is conducted where all of the final paperwork is signed and money
changes hands. At that point, you are now the owner of your new
business. Now the real hard work begins!
Selling a Virginia business
The process of selling a Virginia business is different than buying.
Your goal is to smoothly transfer your business to the buyer with as
little risk to you as possible and to avoid wasting time with tire
kickers. The process of selling your Virginia business generally
follows these steps:
- Understand how you want to sell your business. Are
you going to be selling the stock of your corporation or membership
units of your LLC? If so, make sure all of your corporate or LLC
paperwork (Articles, by-laws/Operating Agreement, minutes, etc.) are
in order. Or, are you going to be selling the assets of the
business (understand that past liabilities will stay with your LLC or
corporation). Selling your LLC or corporation is more
advantageous to you (because the liabilities transfer to the new
owner) but is less attractive to a buyer.
- Get your affairs in order. Now is the time to make
sure your company information is accessible and in order. Create
financial statements (income statement, balance sheet, etc.) so that
they are readily available for review by a qualified buyer. Put
together a detailed list of assets that you are willing to transfer
(and those that you are not). The more you do in advance, the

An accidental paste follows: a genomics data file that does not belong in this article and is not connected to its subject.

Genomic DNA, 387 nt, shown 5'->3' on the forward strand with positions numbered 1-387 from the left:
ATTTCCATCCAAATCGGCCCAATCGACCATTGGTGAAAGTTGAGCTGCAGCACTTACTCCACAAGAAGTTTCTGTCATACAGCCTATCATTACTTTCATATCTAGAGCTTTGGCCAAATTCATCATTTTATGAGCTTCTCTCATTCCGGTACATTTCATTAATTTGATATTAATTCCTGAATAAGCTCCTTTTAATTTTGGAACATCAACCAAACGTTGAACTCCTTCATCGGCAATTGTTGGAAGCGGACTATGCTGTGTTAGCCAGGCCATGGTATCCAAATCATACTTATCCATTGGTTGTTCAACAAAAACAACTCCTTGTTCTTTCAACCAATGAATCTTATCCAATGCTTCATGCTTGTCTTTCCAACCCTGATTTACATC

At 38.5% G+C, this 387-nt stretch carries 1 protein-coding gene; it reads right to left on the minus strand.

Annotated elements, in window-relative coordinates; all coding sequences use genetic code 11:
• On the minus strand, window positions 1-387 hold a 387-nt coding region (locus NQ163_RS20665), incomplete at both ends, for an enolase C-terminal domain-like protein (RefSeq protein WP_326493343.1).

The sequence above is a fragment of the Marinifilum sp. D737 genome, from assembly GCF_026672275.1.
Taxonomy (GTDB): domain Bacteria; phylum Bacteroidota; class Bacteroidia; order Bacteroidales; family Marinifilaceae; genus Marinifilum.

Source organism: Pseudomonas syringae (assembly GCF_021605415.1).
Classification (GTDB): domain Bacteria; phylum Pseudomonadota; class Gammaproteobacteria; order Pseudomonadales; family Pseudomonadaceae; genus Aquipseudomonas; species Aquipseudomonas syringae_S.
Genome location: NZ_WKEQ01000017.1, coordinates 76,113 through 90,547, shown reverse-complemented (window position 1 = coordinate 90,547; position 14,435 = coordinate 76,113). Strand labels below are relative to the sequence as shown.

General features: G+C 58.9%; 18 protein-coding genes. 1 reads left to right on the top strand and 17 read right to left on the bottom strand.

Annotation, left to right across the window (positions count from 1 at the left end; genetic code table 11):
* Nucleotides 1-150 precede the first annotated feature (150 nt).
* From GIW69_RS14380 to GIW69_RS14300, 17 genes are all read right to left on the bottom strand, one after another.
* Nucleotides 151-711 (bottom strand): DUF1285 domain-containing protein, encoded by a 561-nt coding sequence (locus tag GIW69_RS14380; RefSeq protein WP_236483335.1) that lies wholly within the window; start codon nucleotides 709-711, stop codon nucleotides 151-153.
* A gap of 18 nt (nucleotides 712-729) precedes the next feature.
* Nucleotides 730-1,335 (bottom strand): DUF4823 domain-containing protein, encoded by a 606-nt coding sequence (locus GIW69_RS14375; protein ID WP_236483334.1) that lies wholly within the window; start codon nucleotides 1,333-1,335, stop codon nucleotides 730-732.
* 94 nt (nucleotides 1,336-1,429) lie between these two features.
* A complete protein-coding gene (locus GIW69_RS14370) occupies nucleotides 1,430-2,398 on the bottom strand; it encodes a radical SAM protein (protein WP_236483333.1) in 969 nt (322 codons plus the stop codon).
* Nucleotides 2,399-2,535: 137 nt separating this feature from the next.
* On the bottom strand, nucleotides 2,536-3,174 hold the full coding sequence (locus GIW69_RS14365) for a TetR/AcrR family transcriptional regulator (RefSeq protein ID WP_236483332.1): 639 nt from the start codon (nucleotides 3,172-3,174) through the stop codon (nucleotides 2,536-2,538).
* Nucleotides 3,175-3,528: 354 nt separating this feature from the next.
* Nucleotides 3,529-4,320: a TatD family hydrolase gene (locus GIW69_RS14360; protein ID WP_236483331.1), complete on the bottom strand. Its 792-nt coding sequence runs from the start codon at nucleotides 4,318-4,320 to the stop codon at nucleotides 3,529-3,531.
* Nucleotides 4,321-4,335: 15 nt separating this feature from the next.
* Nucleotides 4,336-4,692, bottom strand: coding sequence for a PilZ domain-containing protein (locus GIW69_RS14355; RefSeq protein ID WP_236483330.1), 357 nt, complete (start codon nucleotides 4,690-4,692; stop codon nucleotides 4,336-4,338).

quicker you can move when a qualified and interested buyer arrives.
- Qualify potential buyers. One of the hardest parts of
the process for a seller is knowing which potential buyers to spend
time and resources on and which to avoid. Not everyone who
expresses interest in purchasing your business is a true potential
buyer. Just as they are evaluating you and your business, before
you spend too much time sharing information with a potential buyer,
you must evaluate them as well. Do they have the financial
resources (or access to financial resources) to purchase your
business? Are they serious about buying a business? Do they have any
business experience? Remember that you are probably still
running your business during this process and you want to make sure
all of your attention is not drawn away from keeping your business
- Negotiate the purchase terms and legal agreements.
The writings you sign will control your sale and post-sale
responsibilities. They must be done correctly to help avoid
future problems and misunderstandings with your buyer. If you
are not getting all cash at the closing, you will need to be sure to
have proper financing paperwork in place to protect you from non-payment.
An experienced Virginia business lawyer can help you avoid major
problems with this step.
- Closing and post-transfer clean up. When all of the
documentation is in proper form, a closing will be scheduled to sign
the paperwork, turn over the assets to the buyer, and collect your
payment. After the closing, you will want to consider whether it
is time to shut down your LLC or corporation (if you sold just the
assets), report your final tax returns, and the like so you can move
on. The steps involved will vary greatly based on how your sale
Buying and selling a Virginia business is a lot of work and is
definitely not something you should handle alone. I handle the
sale and purchase of businesses on a regular basis and would be happy to
talk with you to discuss how I can help with the process. Just contact me.
Law Office of
Bernard C. Dietz, PC
Send us an email to or call us today to see how we can help you
"Bernie Dietz has been my business advisor since 1999. I don't
negotiate or even consider a deal without his advice and guidance. He
writes all my contracts. Bernie keeps me away from bad deals, and he
helps shape every deal so it's profitable... [more]
Nick Corcodilos AskTheHeadhunter.com"